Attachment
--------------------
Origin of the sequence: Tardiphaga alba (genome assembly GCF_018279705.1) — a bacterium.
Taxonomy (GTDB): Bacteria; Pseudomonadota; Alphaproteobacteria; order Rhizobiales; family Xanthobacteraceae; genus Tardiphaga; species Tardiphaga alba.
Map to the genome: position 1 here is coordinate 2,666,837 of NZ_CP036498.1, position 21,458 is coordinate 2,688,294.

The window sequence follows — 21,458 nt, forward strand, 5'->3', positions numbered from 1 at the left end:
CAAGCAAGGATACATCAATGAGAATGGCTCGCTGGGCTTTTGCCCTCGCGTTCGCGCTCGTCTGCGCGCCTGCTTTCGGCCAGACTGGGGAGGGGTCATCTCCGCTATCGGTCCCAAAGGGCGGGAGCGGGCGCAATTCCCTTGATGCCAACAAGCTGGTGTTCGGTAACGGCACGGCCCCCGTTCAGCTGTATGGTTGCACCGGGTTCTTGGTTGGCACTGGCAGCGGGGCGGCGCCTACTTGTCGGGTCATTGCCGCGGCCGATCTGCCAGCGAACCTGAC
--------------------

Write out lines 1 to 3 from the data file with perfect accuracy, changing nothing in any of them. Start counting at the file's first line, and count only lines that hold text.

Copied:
Origin of the sequence: Tardiphaga alba (genome assembly GCF_018279705.1) — a bacterium.
Taxonomy (GTDB): Bacteria; Pseudomonadota; Alphaproteobacteria; order Rhizobiales; family Xanthobacteraceae; genus Tardiphaga; species Tardiphaga alba.
Map to the genome: position 1 here is coordinate 2,666,837 of NZ_CP036498.1, position 21,458 is coordinate 2,688,294.